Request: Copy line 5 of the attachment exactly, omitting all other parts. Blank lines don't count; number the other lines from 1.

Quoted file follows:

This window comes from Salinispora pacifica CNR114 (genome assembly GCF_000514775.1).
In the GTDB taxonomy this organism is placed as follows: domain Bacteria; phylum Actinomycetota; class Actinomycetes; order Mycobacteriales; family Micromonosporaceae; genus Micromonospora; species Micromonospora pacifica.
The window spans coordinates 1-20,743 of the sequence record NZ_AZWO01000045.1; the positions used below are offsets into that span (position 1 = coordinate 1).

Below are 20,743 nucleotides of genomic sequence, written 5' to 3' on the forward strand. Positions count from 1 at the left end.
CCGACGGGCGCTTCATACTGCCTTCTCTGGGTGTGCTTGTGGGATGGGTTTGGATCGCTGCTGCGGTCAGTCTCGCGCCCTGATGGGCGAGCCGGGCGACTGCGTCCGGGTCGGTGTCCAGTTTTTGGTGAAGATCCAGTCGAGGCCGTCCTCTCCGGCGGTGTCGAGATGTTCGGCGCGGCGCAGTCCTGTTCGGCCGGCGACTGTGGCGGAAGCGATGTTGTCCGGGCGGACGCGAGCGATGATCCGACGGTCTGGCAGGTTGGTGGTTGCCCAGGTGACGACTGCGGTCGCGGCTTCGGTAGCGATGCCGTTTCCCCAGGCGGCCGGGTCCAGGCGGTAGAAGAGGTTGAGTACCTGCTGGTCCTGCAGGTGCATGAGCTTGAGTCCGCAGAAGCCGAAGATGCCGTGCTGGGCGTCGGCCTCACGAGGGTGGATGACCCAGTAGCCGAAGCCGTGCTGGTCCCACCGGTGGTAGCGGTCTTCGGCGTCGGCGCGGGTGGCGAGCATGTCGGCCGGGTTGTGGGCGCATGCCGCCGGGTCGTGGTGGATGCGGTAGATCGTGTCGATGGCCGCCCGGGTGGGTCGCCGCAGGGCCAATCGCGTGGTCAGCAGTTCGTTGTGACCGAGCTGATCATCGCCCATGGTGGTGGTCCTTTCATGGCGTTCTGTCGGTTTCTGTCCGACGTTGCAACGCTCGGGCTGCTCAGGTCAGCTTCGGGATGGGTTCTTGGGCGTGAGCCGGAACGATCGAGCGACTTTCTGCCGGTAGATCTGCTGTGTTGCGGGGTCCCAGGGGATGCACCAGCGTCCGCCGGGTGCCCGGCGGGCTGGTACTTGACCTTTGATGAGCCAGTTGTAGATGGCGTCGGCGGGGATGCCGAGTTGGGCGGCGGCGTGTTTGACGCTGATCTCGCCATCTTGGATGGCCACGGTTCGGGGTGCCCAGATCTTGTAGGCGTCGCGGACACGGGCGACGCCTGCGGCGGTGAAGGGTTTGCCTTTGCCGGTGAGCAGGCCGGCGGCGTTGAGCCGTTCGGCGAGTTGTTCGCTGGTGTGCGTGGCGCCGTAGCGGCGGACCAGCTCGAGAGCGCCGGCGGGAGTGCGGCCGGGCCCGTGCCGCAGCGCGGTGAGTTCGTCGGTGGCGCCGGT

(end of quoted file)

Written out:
CCGACGGGCGCTTCATACTGCCTTCTCTGGGTGTGCTTGTGGGATGGGTTTGGATCGCTGCTGCGGTCAGTCTCGCGCCCTGATGGGCGAGCCGGGCGACTGCGTCCGGGTCGGTGTCCAGTTTTTGGTGAAGATCCAGTCGAGGCCGTCCTCTCCGGCGGTGTCGAGATGTTCGGCGCGGCGCAGTCCTGTTCGGCCGGCGACTGTGGCGGAAGCGATGTTGTCCGGGCGGACGCGAGCGATGATCCGACGGTCTGGCAGGTTGGTGGTTGCCCAGGTGACGACTGCGGTCGCGGCTTCGGTAGCGATGCCGTTTCCCCAGGCGGCCGGGTCCAGGCGGTAGAAGAGGTTGAGTACCTGCTGGTCCTGCAGGTGCATGAGCTTGAGTCCGCAGAAGCCGAAGATGCCGTGCTGGGCGTCGGCCTCACGAGGGTGGATGACCCAGTAGCCGAAGCCGTGCTGGTCCCACCGGTGGTAGCGGTCTTCGGCGTCGGCGCGGGTGGCGAGCATGTCGGCCGGGTTGTGGGCGCATGCCGCCGGGTCGTGGTGGATGCGGTAGATCGTGTCGATGGCCGCCCGGGTGGGTCGCCGCAGGGCCAATCGCGTGGTCAGCAGTTCGTTGTGACCGAGCTGATCATCGCCCATGGTGGTGGTCCTTTCATGGCGTTCTGTCGGTTTCTGTCCGACGTTGCAACGCTCGGGCTGCTCAGGTCAGCTTCGGGATGGGTTCTTGGGCGTGAGCCGGAACGATCGAGCGACTTTCTGCCGGTAGATCTGCTGTGTTGCGGGGTCCCAGGGGATGCACCAGCGTCCGCCGGGTGCCCGGCGGGCTGGTACTTGACCTTTGATGAGCCAGTTGTAGATGGCGTCGGCGGGGATGCCGAGTTGGGCGGCGGCGTGTTTGACGCTGATCTCGCCATCTTGGATGGCCACGGTTCGGGGTGCCCAGATCTTGTAGGCGTCGCGGACACGGGCGACGCCTGCGGCGGTGAAGGGTTTGCCTTTGCCGGTGAGCAGGCCGGCGGCGTTGAGCCGTTCGGCGAGTTGTTCGCTGGTGTGCGTGGCGCCGTAGCGGCGGACCAGCTCGAGAGCGCCGGCGGGAGTGCGGCCGGGCCCGTGCCGCAGCGCGGTGAGTTCGTCGGTGGCGCCGGT